One thing that stuck out to me in last night’s debate is the refrain of “just doesn’t understand” that McCain kept using on Obama.  Clearly a premeditated line, I question its effectiveness.

First — poll numbers from last night show it clearly didn’t work.  From the CNN poll:

Thinking about the following characteristics and qualities, please say whether you think each one better described Barack Obama or John McCain during tonight’s debate:

Was more intelligent: Obama 55%, McCain 30%

Expressed his views more clearly: Obama 53%, McCain 36%

Spent more time attacking his opponent: McCain 60%, Obama 23%

Was more sincere and authentic: Obama 46%, McCain 38%

Seemed to be the stronger leader: Obama 49%, McCain 43%

Was more likeable: Obama 61%, McCain 26%

Was more in touch with the needs and problems of people like you: Obama 62%, McCain 32%

The last one is the most important here.  This thirty point spread indicating Obama is the candidate that is more in touch with needs and problems is political gold, especially when its in the face of McCain’s repeated declarations that the Democrat doesn’t understand.  Not only did the last point bear out the ineffectiveness of this strategy, but so did the leadership question.  McCain’s “not ready to lead” theme may have been disproven by Obama’s threshold performance — clearly the leadership people gleaned from the debate didn’t scare anyone.  But, of course, we can expect the McCain campaign to bring up the fact that Obama is a master wordsmith and point out we shouldn’t have expected anything different.

Second, for someone that doesn’t understand, Obama’s body language was superior.  The senator was mostly looking into the camera, speaking directly to the viewers at home.  And when he wasn’t doing that, he turned to look directly at his opponent.  McCain, meanwhile, was looking anywhere but Obama’s eyes and the camera.  He was acting like the event was not televised, looking out at the crowd for most of the debate.  Obama demonstrated that he did understand the issues, especially when he was asked to name legislative priorities for his presidency, even with the financial crisis tying his hands.  Obama talked about healthcare, the energy issue, and the economy; McCain talked about minutae in defense spending? This is about 7:22 in.

Finally, I know I’ve discussed this repeatedly in the past, but I keep going back to what Millennials and young voters would think. How often do you think these serious young activists, trying to get a seat at the table and be taken seriously, are told “you just don’t understand?” Keeping that in mind, it’s even less difficult to see why McCain just wouldn’t appeal to young voters who seek to work within the system to create change.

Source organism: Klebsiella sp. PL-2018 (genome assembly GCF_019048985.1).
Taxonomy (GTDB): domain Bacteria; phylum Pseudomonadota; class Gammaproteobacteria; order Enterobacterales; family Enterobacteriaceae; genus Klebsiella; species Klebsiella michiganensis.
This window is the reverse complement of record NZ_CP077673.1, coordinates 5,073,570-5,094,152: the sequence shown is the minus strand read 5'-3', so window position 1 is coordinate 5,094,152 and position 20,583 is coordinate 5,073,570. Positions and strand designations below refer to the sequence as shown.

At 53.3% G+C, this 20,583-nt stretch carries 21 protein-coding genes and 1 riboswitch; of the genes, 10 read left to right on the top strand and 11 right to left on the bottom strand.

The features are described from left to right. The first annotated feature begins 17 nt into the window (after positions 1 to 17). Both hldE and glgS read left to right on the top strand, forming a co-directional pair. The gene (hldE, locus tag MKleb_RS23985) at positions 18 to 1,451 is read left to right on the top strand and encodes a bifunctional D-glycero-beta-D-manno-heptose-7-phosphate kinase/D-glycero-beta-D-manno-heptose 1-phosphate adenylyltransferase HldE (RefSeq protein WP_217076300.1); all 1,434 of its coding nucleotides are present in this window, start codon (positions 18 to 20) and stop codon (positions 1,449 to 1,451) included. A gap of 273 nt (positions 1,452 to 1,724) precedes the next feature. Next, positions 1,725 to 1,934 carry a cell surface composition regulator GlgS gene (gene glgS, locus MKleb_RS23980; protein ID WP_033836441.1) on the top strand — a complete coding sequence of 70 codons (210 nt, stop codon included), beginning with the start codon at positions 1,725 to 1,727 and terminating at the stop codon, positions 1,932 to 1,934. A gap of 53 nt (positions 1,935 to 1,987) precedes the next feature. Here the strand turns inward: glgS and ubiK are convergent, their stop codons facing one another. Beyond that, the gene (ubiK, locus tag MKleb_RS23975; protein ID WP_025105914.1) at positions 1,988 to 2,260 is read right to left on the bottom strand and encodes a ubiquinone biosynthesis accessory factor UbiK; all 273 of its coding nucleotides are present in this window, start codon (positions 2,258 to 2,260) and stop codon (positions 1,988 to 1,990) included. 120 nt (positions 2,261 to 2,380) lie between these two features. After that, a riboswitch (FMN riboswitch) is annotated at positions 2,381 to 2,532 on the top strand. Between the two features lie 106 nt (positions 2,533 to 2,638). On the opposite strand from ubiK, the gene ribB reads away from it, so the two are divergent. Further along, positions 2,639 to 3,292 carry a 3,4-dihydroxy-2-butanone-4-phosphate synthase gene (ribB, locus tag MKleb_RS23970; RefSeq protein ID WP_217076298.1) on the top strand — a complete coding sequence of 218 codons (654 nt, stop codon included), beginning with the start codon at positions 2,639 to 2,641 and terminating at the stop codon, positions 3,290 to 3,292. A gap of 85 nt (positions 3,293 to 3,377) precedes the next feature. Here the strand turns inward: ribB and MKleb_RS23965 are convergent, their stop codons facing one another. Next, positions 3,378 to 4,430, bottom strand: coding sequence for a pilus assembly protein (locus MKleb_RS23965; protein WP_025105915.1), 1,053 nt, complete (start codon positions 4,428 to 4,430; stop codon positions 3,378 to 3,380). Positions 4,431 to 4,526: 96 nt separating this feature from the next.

Yes, young voters that seek to act as change agents within organizations might be predisposed to support Senator Obama anyway; but with these comments, McCain doesn’t give his campaign any chance to be seen as a credible alternative to a young voter who doesn’t quite agree with Obama.

Yes, young voters are just as diverse (and maybe even more so) as the rest of the electorate and so to make generalizations can be dangerous. But being a young voter myself, and having surrounded myself with young voters both at my place of employment and in my own social life, I notice that while we’re by and large not a big proponent of civil disobedience, we’re still headstrong and stubborn. We don’t like to be told by our elders that we can’t do things or that we’re too naive to understand issues. And so it’s not a huge stretch to assume that McCain’s patronizing tactic didn’t play well with young voters.

All in all, I thought the debate was a tie. Both candidates had a few good moments. But the fact that it was a tie on the scorecard actually favors Obama in the grand scheme of things. He didn’t make any mistakes, he came off looking in touch with America and as a credible leader, and he held his own against John McCain on a subject that is supposed to be McCain’s strong suit.

What did you think?

Advertisements